Travel Vaccines for Kenya

If you love animals then Kenya should be at the top of your list of places to travel. Safaris on these amazing landscapes will be like nothing you have ever seen. Kenya has the most diverse population of wildlife in the world. A Safari might mean you will see elephants, cheetahs, lions, giraffes, and so much more, all in their natural habitat.

Do you need Vaccines to travel to Kenya?

Yes. The CDC recommends the following vaccines if you are traveling to Kenya. Some are recommended however some may be required. The vaccinations include Meningitis, Pneumonia, Chickenpox, TDAP (Diphtheria-Tetanus-Pertussis), Flu (Influenza), Measles-Mumps-Rubella (MMR), Polio, Shingles, COVID-19, Hepatitis A, Hepatitis B, Cholera, Measles, Rabies, Typhoid, and Yellow Fever.

Recommended Travel Vaccines for Kenya

Recommended Travel VaccineVaccine Details
COVID-19It is recommended that all travelers be up to date with their COVID-19 Vaccine, whether it be first, second, or booster shots.
Hepatitis AThe CDC recommends the Hepatitis A vaccination to travelers of all ages. Please call for specifics.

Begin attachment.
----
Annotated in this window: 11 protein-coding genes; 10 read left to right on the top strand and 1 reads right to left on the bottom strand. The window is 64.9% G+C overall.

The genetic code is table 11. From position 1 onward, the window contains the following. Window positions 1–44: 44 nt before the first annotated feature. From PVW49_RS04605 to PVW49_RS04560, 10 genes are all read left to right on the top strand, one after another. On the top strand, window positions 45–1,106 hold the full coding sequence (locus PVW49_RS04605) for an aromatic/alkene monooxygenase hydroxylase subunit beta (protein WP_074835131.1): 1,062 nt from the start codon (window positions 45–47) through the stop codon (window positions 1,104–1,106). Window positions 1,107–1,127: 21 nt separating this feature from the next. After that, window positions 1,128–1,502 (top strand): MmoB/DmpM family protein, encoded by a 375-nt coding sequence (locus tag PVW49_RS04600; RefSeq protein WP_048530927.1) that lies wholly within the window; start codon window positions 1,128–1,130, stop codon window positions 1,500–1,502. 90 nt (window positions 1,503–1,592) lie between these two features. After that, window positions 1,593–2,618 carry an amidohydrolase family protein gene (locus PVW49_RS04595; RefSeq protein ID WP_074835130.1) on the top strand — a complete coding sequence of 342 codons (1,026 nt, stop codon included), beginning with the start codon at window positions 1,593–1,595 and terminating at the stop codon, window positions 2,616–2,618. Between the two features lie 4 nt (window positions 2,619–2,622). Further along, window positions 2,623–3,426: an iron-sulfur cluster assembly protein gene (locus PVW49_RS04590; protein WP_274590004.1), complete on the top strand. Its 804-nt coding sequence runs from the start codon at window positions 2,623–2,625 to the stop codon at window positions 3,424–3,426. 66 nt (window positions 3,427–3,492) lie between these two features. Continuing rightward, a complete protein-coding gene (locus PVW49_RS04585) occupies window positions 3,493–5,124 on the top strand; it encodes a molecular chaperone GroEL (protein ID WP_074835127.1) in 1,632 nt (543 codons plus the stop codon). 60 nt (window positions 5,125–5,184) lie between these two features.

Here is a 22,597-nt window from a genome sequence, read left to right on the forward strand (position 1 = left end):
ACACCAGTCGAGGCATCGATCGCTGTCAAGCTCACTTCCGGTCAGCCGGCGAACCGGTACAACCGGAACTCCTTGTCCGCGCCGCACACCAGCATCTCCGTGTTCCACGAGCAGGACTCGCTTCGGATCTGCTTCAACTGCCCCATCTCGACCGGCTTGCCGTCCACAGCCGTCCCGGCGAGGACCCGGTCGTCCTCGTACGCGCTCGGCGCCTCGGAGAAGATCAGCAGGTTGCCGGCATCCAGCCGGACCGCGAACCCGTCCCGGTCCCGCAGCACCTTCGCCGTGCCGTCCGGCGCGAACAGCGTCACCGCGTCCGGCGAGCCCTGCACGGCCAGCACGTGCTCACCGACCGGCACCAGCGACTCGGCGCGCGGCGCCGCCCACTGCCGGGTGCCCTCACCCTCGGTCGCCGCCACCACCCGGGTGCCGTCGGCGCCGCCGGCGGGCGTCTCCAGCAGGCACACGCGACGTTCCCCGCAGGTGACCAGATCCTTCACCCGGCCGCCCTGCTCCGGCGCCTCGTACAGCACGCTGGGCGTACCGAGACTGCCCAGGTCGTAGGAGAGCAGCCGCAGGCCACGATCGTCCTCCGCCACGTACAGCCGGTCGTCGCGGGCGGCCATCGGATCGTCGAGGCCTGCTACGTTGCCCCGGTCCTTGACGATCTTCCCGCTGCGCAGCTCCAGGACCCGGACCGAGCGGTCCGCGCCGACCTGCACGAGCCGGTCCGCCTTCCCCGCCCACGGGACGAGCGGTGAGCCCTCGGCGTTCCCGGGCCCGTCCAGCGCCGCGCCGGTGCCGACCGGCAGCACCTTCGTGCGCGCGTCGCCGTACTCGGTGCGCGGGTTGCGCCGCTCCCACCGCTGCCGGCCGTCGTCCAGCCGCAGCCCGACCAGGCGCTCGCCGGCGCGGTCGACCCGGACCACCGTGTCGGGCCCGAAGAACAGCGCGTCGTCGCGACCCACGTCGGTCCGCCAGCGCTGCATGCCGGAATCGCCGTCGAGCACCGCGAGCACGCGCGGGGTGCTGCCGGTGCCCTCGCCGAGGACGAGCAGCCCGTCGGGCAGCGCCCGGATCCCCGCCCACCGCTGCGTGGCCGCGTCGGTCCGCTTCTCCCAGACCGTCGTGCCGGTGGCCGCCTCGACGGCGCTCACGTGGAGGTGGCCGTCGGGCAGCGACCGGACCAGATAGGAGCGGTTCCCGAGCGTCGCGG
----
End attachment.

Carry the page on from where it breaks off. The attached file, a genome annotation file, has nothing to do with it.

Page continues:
Hepatitis BThe CDC recommends the Hepatitis B vaccination to travelers of all ages.
CholeraRecommended to any travel going to areas where Cholera is active and has high transmission. Cases have been reported in this area.
RabiesA Rabies vaccine would be necessary if you were planning to be around dogs or wildlife. Rabid dogs are common in many countries. Reference the above map to verify.
TyphoidThe Typhoid Vaccine is recommended to the majority of travelers.
Yellow Fever9 months or older and/or traveling from an area of high transmission.
MeningitisRecommended for any individual who does not have the vaccination and or is considered a risk.

Routine Vaccines when traveling to Kenya

Routine VaccinesVaccine Details
ChickenpoxThe CDC recommends that children under the age of 13 have 2 doses as long as the second dose is 3 months after the first dose. If over 13, get doses at least 28 days apart.
TDAP (Diphtheria-Tetanus-Pertussis)It is recommended that everyone get the TDAP vaccine according to the CDC.
Flu (influenza)Based on CDC recommendations, anyone 6 months or older should receive the flu vaccine.
Measles-Mumps-Rubella (MMR)The CDC recommends a dose of the MMR Vaccine to infants from 6 to 11 months that are traveling.
PolioThe CDC recommends Polio Vaccines in booster doses to adults who received their initial shot as a child. The series is recommended for those that are unvaccinated or do not know their vaccination status.
ShinglesThe CDC recommends the shingles vaccine for adults ages 50 years and older and the doses should be given 2 to 6 months apart.
PneumoniaThere are multiple types of pneumonia vaccines meant to protect against pneumococcal disease. Review each vaccine on the CDC website.

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